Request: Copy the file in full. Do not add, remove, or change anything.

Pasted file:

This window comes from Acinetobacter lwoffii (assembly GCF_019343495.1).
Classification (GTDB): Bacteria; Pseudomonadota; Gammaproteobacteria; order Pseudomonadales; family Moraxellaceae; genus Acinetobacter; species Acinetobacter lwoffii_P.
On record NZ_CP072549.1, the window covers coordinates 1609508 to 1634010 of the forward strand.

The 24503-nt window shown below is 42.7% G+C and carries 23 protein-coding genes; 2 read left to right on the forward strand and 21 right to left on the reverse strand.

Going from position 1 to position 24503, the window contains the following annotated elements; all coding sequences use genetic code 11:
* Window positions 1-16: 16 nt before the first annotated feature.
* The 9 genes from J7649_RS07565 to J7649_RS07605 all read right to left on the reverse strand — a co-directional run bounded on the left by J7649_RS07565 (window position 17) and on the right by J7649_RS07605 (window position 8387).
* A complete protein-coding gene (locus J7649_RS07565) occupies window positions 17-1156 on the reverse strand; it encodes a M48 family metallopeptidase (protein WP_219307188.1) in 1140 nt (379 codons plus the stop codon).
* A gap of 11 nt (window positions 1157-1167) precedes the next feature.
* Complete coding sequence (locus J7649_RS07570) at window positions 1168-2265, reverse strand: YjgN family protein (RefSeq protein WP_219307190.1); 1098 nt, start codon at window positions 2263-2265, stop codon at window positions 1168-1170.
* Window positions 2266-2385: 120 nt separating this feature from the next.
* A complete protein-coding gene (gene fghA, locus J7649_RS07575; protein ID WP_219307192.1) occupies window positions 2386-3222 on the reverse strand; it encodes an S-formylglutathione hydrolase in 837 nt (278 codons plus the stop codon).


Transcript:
This window comes from Acinetobacter lwoffii (assembly GCF_019343495.1).
Classification (GTDB): Bacteria; Pseudomonadota; Gammaproteobacteria; order Pseudomonadales; family Moraxellaceae; genus Acinetobacter; species Acinetobacter lwoffii_P.
On record NZ_CP072549.1, the window covers coordinates 1609508 to 1634010 of the forward strand.

The 24503-nt window shown below is 42.7% G+C and carries 23 protein-coding genes; 2 read left to right on the forward strand and 21 right to left on the reverse strand.

Going from position 1 to position 24503, the window contains the following annotated elements; all coding sequences use genetic code 11:
* Window positions 1-16: 16 nt before the first annotated feature.
* The 9 genes from J7649_RS07565 to J7649_RS07605 all read right to left on the reverse strand — a co-directional run bounded on the left by J7649_RS07565 (window position 17) and on the right by J7649_RS07605 (window position 8387).
* A complete protein-coding gene (locus J7649_RS07565) occupies window positions 17-1156 on the reverse strand; it encodes a M48 family metallopeptidase (protein WP_219307188.1) in 1140 nt (379 codons plus the stop codon).
* A gap of 11 nt (window positions 1157-1167) precedes the next feature.
* Complete coding sequence (locus J7649_RS07570) at window positions 1168-2265, reverse strand: YjgN family protein (RefSeq protein WP_219307190.1); 1098 nt, start codon at window positions 2263-2265, stop codon at window positions 1168-1170.
* Window positions 2266-2385: 120 nt separating this feature from the next.
* A complete protein-coding gene (gene fghA, locus J7649_RS07575; protein ID WP_219307192.1) occupies window positions 2386-3222 on the reverse strand; it encodes an S-formylglutathione hydrolase in 837 nt (278 codons plus the stop codon).